As this is written, there are at least five state police agencies that issue backup handguns to all their troopers. Two of them consider commonality important issuing Glock pistols in two sizes and the same caliber. One agency issues the standard size Glock 37 and “baby” size Glock 39, both in 45 GAP. The other issues the 5.3-inch barrel Glock 35 and the 3.6-inch barrel Glock 27, both in 40 S&W.  If the primary weapon is lost, snatched away, or damaged, the trooper still has a spare pistol and two spare magazines to fight with, because the smaller Glock will take the larger Glock’s magazines in the same caliber. Similarly, the G26 subcompact will accept the magazines of the compact G19 or full size G17 in caliber 9×19, and the subcompact 357-caliber G33 will work with the same-caliber magazines of the compact G32 or the full size G31.

The other two state police agencies in question take a different route. One has issued the Beretta 380 for the backup role, while equipping its uniformed personnel with full size Beretta 9mm and 40 pistols over the years. With a recent switch to the Glock for duty, that department may soon be trading its 380s for baby Glocks in a more potent caliber. Another agency has issued snub-nose S&W revolvers for decades as backup, the current gun being the Model 640-1 in 357 and loaded with 38 Special +P+, complementing a SIG P226 duty weapon in 40 S&W. Within the last couple of years, a fifth state police department has bought S&W 38 Special Airweights for all troopers, in addition to their standard issue 357 SIG pistols.

Each person in the private sector must make his or her own decision. Certainly, the ability to interchange spare ammunition between the backup gun and the primary is a real “plus.” For many decades, cops carried their spare 38 Special ammo loose in pouches or loops, and were encouraged to get a smaller 38 Special for backup for just this reason. Indeed, they were taught that if they carried a Colt as primary they should carry a Colt as backup, and ditto with Smith & Wesson, because the cylinders would rotate in the same direction and open the same way.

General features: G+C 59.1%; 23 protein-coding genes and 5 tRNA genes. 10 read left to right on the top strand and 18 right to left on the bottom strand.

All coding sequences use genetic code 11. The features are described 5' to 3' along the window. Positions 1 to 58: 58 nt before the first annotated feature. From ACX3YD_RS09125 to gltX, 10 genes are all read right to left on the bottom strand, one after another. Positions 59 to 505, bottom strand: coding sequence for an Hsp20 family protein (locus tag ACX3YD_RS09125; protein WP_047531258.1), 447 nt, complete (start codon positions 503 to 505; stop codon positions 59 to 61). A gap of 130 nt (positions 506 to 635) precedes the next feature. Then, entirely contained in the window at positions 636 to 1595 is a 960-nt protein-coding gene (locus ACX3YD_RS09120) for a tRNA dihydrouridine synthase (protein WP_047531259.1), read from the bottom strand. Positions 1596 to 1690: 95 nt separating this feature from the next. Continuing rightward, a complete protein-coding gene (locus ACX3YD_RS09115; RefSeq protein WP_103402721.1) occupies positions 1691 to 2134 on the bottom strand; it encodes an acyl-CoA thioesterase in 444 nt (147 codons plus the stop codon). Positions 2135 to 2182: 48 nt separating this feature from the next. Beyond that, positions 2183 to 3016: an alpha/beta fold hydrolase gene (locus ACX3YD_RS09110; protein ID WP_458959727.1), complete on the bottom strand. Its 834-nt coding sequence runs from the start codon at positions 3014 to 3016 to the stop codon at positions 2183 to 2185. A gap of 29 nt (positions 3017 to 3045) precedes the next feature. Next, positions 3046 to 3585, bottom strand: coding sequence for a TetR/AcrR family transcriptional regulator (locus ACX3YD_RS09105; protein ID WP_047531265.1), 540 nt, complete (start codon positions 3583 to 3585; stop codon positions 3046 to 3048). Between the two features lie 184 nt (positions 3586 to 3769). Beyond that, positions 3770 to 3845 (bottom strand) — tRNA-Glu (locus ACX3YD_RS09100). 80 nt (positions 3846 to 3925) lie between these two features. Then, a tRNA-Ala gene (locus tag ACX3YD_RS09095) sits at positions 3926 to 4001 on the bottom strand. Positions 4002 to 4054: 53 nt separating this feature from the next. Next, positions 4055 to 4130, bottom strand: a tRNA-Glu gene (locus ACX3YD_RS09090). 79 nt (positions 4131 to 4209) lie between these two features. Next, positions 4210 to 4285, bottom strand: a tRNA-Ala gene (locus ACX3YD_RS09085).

In the 1970s, revolvers still held sway in police work, but speed loaders became accepted duty gear. It was discovered that the speed loader sized to fit a K-frame Smith & Wesson service revolver would fit perfectly in a six-shot D-frame Colt backup gun. The hot set-up became a four-inch or six-inch Smith 38 or 357 in the uniform holster, and a two-inch Colt as backup gun, with the speed loaders filled with hot 38 Special ammo that could be fired from either revolver.

Today, with autoloaders so hugely popular, commonality is still a factor, but not always. Certainly, Glock interchangeability makes huge sense. Someone carrying a double-stack S&W 9mm of conventional size can carry a Kel-Tec P11 for backup, secure in the knowledge that the 14.5 ounce 9mm Kel-Tec will accept the magazines of a Smith & Wesson 5906 or 6906 in the same caliber. If the full-size or Commander-size 1911 is chosen for primary, a subcompact such as the Colt Defender can work with full-length magazines in the same caliber in an emergency, but those longer mags can over-travel and lock up the gun when slammed into a full-size 1911 that’s at slide-lock.

Many backup gun users have decided to do without ammo interchangeability in the name of convenience, concealment, or faster tactical access. Some just don’t happen to have a primary gun that’s magazine-compatible with a smaller one for interchangeability. For instance, this writer’s department issues the Ruger P345 as a duty pistol, and this 45 auto does not have a subcompact version available. Accordingly, each officer is issued a Ruger SP101 357 Magnum snub-nose revolver for backup, and most carry a Bianchi Speed Strip with spare 357 rounds somewhere on their person while at work.